Krisp, a startup that uses machine learning to remove background noise from audio in real time, has raised $9M as an extension of its $5M A round announced last summer. The extra money followed big traction in 2020 for the Armenian company, which grew its customers and revenue by more than an order of magnitude.
TechCrunch first covered Krisp when it was just emerging from UC Berkeley’s Skydeck accelerator, and co-founder Davit Baghdasaryan was relatively freshly out of his previous role at Twilio. The company’s pitch when I chatted with them in the shared office back then was simple and remains the core of what they offer: isolation of the human voice from any background noise (including other voices) so that audio contains only the former.
It probably comes as no surprise, then, that the company appears to have benefited immensely from the shift to virtual meetings and other trends accelerated by the pandemic. To be specific, Baghdasaryan told me that 2020 brought the company a 20x increase in active users, a 23x increase in enterprise accounts and 13x improvement of annual recurring revenue.
The rise in virtual meetings — often in noisy places like, you know, homes — has led to significant uptake across multiple industries. Krisp now has more than 1,200 enterprise customers, Baghdasaryan said: banks, HR platforms, law firms, call centers — anyone who benefits from having a clear voice on the line (“I guess any company qualifies,” he added). Enterprise-oriented controls like provisioning and central administration have been added to make it easier to integrate.
B2B revenue recently eclipsed B2C; the latter was likely popularized by Krisp’s inclusion as an option in popular gaming (and increasingly beyond) chat app Discord, though of course users of a free app being given a bonus product for free aren’t always big converters to “pro” tiers of a product.
But the company hasn’t been standing still, either. While it began with a simple feature set (turning background noise on and off, basically) Krisp has made many upgrades to both its product and infrastructure.
Noise cancellation for high-fidelity voice channels makes the software useful for podcasters and streamers, and acoustic correction (removing room echos) simplifies those setups quite a bit as well. Considering the amount of people doing this and the fact that they’re often willing to pay, this could be a significant source of income.
The company plans to add cross-service call recording and analysis; since it sits between the system’s sound drivers and the application, Krisp can easily save the audio and other useful metadata (How often did person A talk versus person B? What office locations are noisiest?). And the addition of voice cancellation — other people’s voices, that is — could be a huge benefit for people who work, or anticipate returning to work, in crowded offices and call centers.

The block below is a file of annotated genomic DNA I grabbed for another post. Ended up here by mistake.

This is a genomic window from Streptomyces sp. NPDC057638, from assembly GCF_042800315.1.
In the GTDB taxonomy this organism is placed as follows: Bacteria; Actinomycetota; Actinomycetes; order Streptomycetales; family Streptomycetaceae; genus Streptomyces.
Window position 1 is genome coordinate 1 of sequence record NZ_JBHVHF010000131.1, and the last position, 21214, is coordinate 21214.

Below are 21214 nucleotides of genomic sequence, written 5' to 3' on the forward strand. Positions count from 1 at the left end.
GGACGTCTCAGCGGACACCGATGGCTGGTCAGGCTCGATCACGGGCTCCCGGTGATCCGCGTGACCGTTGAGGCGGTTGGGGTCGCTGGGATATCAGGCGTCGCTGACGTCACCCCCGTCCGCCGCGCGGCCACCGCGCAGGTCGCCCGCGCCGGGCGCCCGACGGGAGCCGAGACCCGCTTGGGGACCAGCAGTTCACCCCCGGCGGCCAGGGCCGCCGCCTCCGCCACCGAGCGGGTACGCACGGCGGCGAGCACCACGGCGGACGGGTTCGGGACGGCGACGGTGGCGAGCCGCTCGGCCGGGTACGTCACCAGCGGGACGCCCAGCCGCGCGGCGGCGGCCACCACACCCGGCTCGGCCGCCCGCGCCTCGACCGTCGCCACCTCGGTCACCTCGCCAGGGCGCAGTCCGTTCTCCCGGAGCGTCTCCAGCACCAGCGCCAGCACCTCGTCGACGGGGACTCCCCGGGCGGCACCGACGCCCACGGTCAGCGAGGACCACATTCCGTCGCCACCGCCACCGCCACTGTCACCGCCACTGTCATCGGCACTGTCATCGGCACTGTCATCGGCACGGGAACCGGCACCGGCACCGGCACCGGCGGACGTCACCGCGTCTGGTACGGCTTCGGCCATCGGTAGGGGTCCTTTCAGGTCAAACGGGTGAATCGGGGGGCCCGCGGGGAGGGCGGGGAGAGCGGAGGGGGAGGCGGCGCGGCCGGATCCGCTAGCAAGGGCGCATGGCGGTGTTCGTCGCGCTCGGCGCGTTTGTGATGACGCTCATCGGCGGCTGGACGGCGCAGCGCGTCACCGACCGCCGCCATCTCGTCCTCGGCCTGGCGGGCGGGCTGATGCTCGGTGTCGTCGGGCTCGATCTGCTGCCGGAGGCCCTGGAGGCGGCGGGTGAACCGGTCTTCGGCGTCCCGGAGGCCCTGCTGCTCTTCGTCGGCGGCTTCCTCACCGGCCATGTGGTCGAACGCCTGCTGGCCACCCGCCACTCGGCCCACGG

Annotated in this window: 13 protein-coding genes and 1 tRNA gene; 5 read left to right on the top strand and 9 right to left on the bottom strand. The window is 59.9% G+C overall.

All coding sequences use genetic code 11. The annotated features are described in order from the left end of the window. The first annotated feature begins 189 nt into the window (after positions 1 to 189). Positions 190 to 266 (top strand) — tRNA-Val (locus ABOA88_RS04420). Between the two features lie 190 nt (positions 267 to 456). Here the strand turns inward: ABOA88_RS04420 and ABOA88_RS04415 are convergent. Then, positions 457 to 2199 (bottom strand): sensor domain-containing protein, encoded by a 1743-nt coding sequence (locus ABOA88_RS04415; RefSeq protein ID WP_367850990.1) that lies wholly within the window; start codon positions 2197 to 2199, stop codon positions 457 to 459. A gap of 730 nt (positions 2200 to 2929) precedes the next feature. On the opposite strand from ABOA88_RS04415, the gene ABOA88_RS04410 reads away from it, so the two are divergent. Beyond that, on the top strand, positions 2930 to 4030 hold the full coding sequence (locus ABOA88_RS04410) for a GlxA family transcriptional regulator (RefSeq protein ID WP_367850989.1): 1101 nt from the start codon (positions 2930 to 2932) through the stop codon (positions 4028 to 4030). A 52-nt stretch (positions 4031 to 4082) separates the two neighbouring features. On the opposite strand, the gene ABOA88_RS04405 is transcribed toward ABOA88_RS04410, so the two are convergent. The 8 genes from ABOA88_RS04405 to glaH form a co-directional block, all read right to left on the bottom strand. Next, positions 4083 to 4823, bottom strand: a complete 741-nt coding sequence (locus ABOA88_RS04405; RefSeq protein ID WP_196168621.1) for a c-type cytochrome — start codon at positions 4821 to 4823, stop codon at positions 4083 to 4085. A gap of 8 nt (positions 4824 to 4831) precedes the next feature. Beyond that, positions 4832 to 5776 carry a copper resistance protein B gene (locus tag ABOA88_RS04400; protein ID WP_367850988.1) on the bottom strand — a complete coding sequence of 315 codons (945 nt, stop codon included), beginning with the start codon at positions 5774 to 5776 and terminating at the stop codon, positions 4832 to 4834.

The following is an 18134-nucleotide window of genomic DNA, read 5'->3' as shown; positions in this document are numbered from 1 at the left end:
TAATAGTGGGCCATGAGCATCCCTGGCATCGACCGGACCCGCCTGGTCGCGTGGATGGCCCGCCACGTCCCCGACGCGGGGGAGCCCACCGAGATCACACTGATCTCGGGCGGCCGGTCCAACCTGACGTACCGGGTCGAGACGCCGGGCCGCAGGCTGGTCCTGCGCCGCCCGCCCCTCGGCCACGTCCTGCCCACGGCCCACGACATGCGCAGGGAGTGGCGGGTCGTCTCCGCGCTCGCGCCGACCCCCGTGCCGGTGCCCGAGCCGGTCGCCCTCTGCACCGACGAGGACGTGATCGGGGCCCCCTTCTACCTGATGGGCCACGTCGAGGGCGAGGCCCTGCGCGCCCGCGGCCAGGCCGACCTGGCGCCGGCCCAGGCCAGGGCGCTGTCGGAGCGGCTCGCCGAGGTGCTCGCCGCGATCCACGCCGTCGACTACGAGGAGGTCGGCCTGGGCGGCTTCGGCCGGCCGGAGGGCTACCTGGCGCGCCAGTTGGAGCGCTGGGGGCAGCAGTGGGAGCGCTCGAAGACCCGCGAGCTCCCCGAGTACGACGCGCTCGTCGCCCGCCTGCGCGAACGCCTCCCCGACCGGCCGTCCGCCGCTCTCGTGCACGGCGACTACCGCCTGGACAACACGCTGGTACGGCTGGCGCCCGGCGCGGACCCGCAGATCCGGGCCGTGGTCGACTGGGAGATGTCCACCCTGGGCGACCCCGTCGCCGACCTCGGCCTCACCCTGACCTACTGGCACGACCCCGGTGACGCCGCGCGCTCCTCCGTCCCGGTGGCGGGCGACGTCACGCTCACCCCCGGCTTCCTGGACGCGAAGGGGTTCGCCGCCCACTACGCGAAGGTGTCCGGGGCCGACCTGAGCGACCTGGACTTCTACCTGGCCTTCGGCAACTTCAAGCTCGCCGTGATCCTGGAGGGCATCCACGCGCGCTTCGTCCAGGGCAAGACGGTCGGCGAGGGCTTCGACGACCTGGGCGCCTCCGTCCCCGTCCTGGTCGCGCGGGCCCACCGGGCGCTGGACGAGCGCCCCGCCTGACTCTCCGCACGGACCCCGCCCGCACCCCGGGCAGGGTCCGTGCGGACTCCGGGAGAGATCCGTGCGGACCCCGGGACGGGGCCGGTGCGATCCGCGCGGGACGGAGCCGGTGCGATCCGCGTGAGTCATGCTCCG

Part of Krisp’s allure is the ability to run locally and securely on many platforms with very low overhead. But companies with machine learning-based products can stagnate quickly if they don’t improve their infrastructure or build more efficient training flows — Lengoo, for instance, is taking on giants in the translation industry with better training as more or less its main advantage.
Krisp has been optimizing and reoptimizing its algorithms to run efficiently on both Intel and ARM architectures, and decided to roll out its own servers for training its models instead of renting from the usual suspects.
“AWS, Azure and Google Cloud turned out to be too expensive,” Baghdasaryan said. “We have invested in building a data center with Nvidia’s latest A100s in them. This will make our experimentation faster, which is crucial for ML companies.”
Baghdasaryan was also emphatic in his satisfaction with the team in Armenia, where he and his co-founder Arto Minasyan are from, and where the company has focused its hiring, including the 25-strong research team. “By the end of 2021 it will be a 45-member team, all in Armenia,” he said. “We are super happy with the math, physics and engineering talent pool there.”
The funding amounts to $14 million if you combine the two disparate parts of the A round, the latter of which was agreed to just three months after the first. That’s a lot of money, of course, but may seem relatively modest for a company with a thousand enterprise customers and revenue growing by more than 2,000% year over year.
Baghdasaryan said they just weren’t ready to take on a whole B round, with all that involves. They do plan a new fundraise later this year when they’ve reached $15 million ARR, a goal that seems perfectly reasonable given their current charts.
Of course startups with this kind of growth tend to get snapped up by larger concerns, but despite a few offers Baghdasaryan says he’s in it for the long haul — and a multibillion dollar market.
The rush to embrace the new virtual work economy may have spurred Krisp’s growth spurt, but it’s clear that neither the company nor the environment that let it thrive are going anywhere.